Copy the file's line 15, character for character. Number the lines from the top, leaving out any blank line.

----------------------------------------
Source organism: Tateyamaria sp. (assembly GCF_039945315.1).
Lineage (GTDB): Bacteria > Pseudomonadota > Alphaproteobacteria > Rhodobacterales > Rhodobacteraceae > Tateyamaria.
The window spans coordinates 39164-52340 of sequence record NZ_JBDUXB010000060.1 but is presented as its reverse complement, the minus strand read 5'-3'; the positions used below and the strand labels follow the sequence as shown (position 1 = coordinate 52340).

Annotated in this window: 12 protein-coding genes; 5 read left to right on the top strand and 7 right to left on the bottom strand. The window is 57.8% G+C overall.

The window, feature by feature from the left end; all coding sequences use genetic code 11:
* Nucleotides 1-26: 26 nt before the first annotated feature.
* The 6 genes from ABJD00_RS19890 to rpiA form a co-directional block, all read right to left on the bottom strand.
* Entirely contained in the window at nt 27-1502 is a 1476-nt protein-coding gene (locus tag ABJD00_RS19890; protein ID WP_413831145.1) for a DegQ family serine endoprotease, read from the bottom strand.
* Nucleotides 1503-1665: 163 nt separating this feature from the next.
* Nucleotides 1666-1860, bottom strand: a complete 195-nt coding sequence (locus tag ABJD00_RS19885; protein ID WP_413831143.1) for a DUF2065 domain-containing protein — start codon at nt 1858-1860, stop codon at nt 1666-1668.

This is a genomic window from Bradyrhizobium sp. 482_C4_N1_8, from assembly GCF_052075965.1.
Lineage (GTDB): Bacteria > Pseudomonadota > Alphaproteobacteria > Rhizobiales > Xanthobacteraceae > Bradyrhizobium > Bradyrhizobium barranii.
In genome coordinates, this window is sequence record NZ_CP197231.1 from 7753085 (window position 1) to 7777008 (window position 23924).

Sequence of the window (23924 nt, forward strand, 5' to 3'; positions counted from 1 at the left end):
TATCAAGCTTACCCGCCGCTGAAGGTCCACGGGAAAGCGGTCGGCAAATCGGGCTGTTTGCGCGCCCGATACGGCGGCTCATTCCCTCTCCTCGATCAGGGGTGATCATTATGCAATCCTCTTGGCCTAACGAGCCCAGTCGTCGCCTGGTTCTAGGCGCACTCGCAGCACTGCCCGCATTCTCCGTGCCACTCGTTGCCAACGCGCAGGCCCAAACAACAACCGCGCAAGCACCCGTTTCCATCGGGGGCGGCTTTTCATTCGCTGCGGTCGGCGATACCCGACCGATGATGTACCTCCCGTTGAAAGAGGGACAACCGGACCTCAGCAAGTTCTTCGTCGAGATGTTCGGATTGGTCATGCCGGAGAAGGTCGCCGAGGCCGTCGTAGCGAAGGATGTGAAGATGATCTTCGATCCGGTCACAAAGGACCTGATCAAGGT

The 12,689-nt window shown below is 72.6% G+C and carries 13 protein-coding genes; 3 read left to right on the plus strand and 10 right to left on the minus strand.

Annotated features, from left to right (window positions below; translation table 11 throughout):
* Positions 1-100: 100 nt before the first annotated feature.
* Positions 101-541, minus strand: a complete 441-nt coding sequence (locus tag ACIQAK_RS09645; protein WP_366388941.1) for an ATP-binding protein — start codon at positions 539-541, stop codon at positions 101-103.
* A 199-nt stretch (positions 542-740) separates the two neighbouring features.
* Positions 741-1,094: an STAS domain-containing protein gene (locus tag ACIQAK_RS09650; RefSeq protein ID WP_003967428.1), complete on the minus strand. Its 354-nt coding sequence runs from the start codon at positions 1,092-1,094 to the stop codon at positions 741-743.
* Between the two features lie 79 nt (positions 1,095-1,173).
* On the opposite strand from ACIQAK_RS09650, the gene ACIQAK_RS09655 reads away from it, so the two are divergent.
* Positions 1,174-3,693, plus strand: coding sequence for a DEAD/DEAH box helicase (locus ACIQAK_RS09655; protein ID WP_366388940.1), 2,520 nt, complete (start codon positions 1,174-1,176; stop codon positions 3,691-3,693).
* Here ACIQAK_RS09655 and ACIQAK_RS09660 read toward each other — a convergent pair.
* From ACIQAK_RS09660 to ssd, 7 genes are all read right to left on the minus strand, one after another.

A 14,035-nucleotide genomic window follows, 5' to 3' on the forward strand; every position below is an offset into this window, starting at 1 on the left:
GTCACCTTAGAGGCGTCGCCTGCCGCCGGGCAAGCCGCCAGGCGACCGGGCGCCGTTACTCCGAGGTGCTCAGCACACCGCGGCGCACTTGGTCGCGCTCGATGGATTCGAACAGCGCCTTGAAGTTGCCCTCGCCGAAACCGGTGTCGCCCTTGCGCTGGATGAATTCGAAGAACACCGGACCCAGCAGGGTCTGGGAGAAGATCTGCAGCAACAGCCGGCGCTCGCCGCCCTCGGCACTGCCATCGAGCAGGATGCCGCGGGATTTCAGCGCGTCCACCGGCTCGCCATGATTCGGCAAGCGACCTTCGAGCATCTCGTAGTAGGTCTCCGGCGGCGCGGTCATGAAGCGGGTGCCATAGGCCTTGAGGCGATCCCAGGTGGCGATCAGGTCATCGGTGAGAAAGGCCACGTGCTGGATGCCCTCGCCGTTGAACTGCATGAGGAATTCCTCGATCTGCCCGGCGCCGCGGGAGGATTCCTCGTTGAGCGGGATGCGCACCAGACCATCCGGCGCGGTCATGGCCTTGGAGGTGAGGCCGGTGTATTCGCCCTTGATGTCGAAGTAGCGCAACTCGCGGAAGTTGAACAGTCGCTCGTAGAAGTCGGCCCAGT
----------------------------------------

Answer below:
TATCAAGCTTACCCGCCGCTGAAGGTCCACGGGAAAGCGGTCGGCAAATCGGGCTGTTTGCGCGCCCGATACGGCGGCTCATTCCCTCTCCTCGATCAGGGGTGATCATTATGCAATCCTCTTGGCCTAACGAGCCCAGTCGTCGCCTGGTTCTAGGCGCACTCGCAGCACTGCCCGCATTCTCCGTGCCACTCGTTGCCAACGCGCAGGCCCAAACAACAACCGCGCAAGCACCCGTTTCCATCGGGGGCGGCTTTTCATTCGCTGCGGTCGGCGATACCCGACCGATGATGTACCTCCCGTTGAAAGAGGGACAACCGGACCTCAGCAAGTTCTTCGTCGAGATGTTCGGATTGGTCATGCCGGAGAAGGTCGCCGAGGCCGTCGTAGCGAAGGATGTGAAGATGATCTTCGATCCGGTCACAAAGGACCTGATCAAGGT